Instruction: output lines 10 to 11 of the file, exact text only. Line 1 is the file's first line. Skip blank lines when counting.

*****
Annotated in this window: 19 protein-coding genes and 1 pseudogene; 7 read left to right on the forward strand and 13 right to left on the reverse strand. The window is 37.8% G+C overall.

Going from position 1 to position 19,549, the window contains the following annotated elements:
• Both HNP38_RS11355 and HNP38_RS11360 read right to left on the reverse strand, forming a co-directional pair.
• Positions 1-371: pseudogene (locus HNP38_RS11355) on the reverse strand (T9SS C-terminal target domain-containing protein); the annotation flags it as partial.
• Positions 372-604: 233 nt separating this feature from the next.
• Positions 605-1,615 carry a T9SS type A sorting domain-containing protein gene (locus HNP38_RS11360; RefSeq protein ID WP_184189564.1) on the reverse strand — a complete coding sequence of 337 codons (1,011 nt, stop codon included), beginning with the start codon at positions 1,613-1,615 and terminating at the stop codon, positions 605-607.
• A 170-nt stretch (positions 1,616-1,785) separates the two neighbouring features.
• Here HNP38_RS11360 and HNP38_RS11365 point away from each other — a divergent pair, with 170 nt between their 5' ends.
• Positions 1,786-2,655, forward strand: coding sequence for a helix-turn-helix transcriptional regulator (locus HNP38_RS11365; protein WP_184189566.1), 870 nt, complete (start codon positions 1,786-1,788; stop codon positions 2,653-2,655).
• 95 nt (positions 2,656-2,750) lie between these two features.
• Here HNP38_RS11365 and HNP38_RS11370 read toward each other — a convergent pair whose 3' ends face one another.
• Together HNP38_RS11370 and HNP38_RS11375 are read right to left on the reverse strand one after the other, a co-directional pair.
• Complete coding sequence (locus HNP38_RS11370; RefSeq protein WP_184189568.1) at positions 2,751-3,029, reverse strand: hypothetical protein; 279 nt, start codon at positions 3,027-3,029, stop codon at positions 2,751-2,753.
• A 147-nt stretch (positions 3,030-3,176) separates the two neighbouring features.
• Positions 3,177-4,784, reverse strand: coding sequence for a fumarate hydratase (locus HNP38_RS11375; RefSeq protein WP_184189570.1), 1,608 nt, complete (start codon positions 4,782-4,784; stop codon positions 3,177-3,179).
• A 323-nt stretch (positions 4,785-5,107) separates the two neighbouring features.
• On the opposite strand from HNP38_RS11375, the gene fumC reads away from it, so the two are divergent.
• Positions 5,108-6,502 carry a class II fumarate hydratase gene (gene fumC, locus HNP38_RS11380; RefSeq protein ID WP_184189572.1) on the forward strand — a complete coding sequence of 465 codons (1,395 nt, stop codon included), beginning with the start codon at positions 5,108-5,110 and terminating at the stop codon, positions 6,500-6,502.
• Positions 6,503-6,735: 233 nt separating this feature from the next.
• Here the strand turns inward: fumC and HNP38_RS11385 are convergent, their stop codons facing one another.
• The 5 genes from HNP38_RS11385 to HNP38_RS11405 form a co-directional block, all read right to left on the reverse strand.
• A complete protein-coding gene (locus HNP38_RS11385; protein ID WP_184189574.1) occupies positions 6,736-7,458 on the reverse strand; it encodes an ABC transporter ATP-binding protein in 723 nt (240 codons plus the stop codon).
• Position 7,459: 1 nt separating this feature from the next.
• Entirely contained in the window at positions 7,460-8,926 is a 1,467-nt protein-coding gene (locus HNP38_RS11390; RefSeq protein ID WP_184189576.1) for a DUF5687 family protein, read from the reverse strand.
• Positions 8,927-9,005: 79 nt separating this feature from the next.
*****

• 95 nt (positions 2,656-2,750) lie between these two features.
• Here HNP38_RS11365 and HNP38_RS11370 read toward each other — a convergent pair whose 3' ends face one another.